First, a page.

Visitors were received in a fenced-off area at the far west side of the camp. Visiting times were daily between 3 p.m. and 5 p.m. A permit had to be requested in advance by the inmates who wished to receive visitors. As many visitors arrived from quite a distance not knowing of the procedure, camp authorities introduced so-called "Pink Passes" that could be requested at the visitors gate. An average of 460 passes was issued each week. [28] Despite the tedious procedure, Pomona's visiting system was one of the more efficient ones in the "assembly center" history.

Work and Employment

Most Caucasian employees were "borrowed" from WPA projects. However, the WCCA attempted to have most of the operations run by the inmates themselves, with the dual goals of saving money and keeping the inmates occupied. As at other camps, the wage scale was $8 per month for unskilled workers, $12 for skilled workers, and $16 for professionals. [29] By May 27 there were about 600 Japanese Americans employed; the Works and Maintenance Division alone employed 222 Japanese Americans and 15 Caucasians. [30] A week later, at a population of 5,349, 1,605 Japanese Americans had signed work orders, with only 39 Caucasians on the WCCA payroll. The actual timekeeper's report of June 9 showed a total of 1,334 Japanese-Americans employed (over 25 percent of the total population): 836 unskilled, 354 skilled, and 117 professional.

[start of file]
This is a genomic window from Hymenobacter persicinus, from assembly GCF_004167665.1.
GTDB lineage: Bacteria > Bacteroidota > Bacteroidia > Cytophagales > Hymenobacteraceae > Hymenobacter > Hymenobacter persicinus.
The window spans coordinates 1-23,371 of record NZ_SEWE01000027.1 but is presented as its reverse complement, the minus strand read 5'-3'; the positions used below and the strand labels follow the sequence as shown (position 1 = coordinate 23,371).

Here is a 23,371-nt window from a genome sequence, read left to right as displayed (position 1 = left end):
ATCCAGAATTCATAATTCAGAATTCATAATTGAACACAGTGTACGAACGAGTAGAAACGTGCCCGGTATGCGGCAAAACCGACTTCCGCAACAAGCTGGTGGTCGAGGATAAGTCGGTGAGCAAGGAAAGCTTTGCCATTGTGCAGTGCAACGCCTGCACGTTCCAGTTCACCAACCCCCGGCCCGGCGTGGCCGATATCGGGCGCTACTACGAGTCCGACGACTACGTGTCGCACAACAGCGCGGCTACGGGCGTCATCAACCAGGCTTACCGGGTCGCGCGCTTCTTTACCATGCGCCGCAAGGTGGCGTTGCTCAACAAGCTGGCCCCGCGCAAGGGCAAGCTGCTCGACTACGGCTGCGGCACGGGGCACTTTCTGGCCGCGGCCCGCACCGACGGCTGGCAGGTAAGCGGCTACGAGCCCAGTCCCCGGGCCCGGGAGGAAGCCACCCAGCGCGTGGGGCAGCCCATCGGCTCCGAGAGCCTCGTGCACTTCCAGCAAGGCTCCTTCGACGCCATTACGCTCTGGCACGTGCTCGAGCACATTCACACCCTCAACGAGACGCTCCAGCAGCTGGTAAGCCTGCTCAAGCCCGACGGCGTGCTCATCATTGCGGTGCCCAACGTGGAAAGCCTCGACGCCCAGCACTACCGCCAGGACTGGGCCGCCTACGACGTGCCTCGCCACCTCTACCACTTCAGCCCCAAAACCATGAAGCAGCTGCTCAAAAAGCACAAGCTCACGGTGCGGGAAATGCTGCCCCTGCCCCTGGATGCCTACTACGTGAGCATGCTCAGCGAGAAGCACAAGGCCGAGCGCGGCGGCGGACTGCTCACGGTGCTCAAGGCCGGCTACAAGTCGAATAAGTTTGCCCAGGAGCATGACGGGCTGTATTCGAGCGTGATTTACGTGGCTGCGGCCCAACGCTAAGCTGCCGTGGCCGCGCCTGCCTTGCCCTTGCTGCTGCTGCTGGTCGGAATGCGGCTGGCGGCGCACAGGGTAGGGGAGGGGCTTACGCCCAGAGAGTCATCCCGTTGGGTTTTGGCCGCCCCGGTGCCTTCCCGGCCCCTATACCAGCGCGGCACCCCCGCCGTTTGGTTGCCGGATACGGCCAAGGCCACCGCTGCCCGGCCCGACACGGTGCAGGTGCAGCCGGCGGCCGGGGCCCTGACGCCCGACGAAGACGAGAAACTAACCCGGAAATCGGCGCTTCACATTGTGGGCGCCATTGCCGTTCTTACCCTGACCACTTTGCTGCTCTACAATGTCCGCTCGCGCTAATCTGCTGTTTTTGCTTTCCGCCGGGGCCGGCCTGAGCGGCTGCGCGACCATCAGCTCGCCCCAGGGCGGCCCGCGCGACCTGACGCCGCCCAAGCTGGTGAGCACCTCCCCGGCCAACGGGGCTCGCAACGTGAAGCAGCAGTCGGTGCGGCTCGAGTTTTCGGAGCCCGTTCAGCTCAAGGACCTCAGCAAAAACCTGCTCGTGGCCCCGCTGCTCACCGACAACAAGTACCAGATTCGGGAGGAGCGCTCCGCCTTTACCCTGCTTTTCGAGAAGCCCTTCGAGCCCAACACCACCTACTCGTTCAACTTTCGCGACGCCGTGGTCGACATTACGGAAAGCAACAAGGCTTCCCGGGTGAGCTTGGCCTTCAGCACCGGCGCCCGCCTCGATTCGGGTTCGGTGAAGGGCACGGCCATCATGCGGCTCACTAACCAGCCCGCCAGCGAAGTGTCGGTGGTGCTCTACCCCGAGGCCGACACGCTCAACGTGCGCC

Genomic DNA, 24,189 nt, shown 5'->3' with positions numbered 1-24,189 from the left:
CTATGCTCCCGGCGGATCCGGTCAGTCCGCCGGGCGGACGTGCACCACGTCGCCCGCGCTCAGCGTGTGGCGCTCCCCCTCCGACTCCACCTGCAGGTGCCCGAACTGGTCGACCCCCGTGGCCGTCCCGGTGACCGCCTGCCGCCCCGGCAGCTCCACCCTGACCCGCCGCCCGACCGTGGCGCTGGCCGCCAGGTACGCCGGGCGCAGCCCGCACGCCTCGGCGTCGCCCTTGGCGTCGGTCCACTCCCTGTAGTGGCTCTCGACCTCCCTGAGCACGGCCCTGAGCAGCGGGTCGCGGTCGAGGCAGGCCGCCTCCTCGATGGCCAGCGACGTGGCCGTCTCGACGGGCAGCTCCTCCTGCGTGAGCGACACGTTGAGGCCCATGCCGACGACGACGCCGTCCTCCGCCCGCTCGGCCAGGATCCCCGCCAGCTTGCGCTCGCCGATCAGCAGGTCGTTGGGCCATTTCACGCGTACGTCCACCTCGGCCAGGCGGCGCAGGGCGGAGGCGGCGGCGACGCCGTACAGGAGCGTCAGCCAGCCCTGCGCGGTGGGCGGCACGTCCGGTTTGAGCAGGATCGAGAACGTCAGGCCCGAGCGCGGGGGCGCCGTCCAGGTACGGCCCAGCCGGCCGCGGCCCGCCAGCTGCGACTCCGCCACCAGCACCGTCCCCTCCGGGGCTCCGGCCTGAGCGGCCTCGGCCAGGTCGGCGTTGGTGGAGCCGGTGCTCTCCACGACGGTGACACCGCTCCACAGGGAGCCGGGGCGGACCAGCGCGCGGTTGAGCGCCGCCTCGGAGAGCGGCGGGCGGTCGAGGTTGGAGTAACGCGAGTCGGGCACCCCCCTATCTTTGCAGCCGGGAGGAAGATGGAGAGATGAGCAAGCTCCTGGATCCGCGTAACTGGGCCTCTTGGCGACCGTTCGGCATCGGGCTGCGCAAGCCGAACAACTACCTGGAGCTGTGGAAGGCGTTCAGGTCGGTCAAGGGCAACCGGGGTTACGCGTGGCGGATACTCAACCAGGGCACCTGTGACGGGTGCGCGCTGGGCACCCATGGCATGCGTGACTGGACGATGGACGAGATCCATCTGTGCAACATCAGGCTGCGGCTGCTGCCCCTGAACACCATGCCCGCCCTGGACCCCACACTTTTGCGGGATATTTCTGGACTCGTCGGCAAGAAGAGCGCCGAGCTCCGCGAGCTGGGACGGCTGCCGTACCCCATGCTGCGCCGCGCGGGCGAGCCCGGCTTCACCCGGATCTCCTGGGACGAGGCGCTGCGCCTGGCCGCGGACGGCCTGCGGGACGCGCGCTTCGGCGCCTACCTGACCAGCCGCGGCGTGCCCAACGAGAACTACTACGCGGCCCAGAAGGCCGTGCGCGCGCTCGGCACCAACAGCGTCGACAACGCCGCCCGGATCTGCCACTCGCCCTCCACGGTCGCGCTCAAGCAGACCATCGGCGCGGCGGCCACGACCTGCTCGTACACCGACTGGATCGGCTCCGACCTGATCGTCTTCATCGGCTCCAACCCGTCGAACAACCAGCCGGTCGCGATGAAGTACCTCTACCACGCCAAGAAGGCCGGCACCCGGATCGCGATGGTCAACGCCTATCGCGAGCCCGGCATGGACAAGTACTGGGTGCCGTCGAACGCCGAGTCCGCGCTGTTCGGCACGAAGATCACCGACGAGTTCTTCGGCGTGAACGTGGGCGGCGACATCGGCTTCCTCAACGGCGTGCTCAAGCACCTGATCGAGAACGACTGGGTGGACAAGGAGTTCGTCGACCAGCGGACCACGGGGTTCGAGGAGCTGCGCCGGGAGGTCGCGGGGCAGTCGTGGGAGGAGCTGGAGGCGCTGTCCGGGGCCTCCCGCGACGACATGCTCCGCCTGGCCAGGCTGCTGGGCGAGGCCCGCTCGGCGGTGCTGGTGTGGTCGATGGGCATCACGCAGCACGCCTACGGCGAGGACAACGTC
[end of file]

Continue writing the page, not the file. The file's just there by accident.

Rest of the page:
Although employing inmates was by and large a successful strategy it should be noted that by June 2, 56 workers had been dismissed or quit their jobs. Mess hall work was probably the most unpopular, and on July 9 the mess hall supervisor reported a shortage of workers in the mess halls. [31] Appealing to the competitive spirit and to improve sanitary conditions in mess halls, inmates and administration initiated a competition for the best mess hall, rating sanitary conditions and food quality. This was a strategy taken up in almost all temporary WCCA camps. In Pomona, each week a victor was determined who got a blue pennant. [32]

The policy of inmates in subordinate managerial positions had been practices almost from the start in Pomona. Sometimes the Caucasians remained supervisors only in name; George S. Ishiyama became head of the "information center" while D. Hanaoka took over the hospital management. In most fields inmates formed the backbone of center operations. [33] Still, the wage disparities remained. The Caucasian police chief received a monthly salary of $300 (his officers receiving $175), while the inmate watchmen received $8. [34]